Implications of 7 Billion People

Some girls grow up their whole lives wanting to be mothers. They carry dolls, babysit for the neighbors, and squeal as soon as a newborn arrives for family gatherings in a decidedly adorable wintertime outfit. While I never put myself in this category the prospect of a family and children in the distant future was definitely appealing. It seems only natural to want children, little bundles of our own genetic makeup who will grow into unique individuals. The essence of ourselves lodged securely in tissue, muscle and identity of another.

And apparently I’m not alone in this sentiment. According to BBC, Huffington Post, and National Geographic, the current world population has reached seven billion peopleCNN has tried to quantify this number in terms that we can wrap our minds around:

  • If you took 7 billion steps along the Earth’s equator — at 2 feet per step — you could walk around the world at least 106 times.
  • Seven billion ants, at an average size of 3 milligrams each, would weigh at least 23 tons (46,297 pounds).
  • Suppose an average thimble holds 2 milliliters of water. Seven billion of those thimbles would fill at least five Olympic-sized swimming pools.

Some scientists report that the UN prediction is premature and the population will not reach the seven billion part until 2012 or 2013. The evidence that this number will be reached however, is fairly absolute.  In the last 21 years the world population have increased by almost two billion people and the number is not expected to decrease any time soon.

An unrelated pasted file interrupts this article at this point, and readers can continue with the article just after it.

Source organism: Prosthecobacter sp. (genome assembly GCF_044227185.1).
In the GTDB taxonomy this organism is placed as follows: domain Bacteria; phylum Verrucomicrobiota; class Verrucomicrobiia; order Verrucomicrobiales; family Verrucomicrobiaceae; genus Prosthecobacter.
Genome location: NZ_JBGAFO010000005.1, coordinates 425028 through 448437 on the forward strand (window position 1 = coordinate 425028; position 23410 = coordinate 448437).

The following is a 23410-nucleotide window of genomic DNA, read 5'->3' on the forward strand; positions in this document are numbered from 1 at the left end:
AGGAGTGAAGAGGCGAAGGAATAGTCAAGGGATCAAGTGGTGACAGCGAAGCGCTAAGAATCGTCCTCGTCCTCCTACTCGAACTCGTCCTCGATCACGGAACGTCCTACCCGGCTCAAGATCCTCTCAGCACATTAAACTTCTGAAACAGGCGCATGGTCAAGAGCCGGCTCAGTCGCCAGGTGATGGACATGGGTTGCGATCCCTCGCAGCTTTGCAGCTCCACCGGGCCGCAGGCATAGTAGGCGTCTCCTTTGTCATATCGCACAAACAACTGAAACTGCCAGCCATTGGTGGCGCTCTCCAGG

Frances Lappé in World Hunger examines the myths associated with global hunger. She argues that overpopulation is not directly correlated with hunger and instead attributes perceived food shortage to prevalence of inequality in resource distribution and land use. Much of the population growth occurs in economically developing countries where large families are investments in labor and productivity as a means to survive.

So what does that mean for my ten or twenty year plan? Will I feel the effects of 7,000,000 people eating, breathing, building, consuming around me? Do I have an obligation to the prosperity of future generations not to have children? 


Arguably, the world population estimates should not determine whether or not I decide to have a child and start a family. But it raises the larger questions dealing with the relationship between individual contribution and the global community. As an America, my ecological footprint is significantly higher than many people in Africa and South East Asia. I wonder how the birth of one child in a developed country compares to a child born in Ethiopia or Bangladesh. The world population statistics are still broken up into population by country, by socioeconomic class, by gender and by race. Our global society will not curtail this exponential population increase until all groups of people are viewed as a collective body of human beings. Seven billion people is still nothing more than a series of ones. One species. One planet. One hope.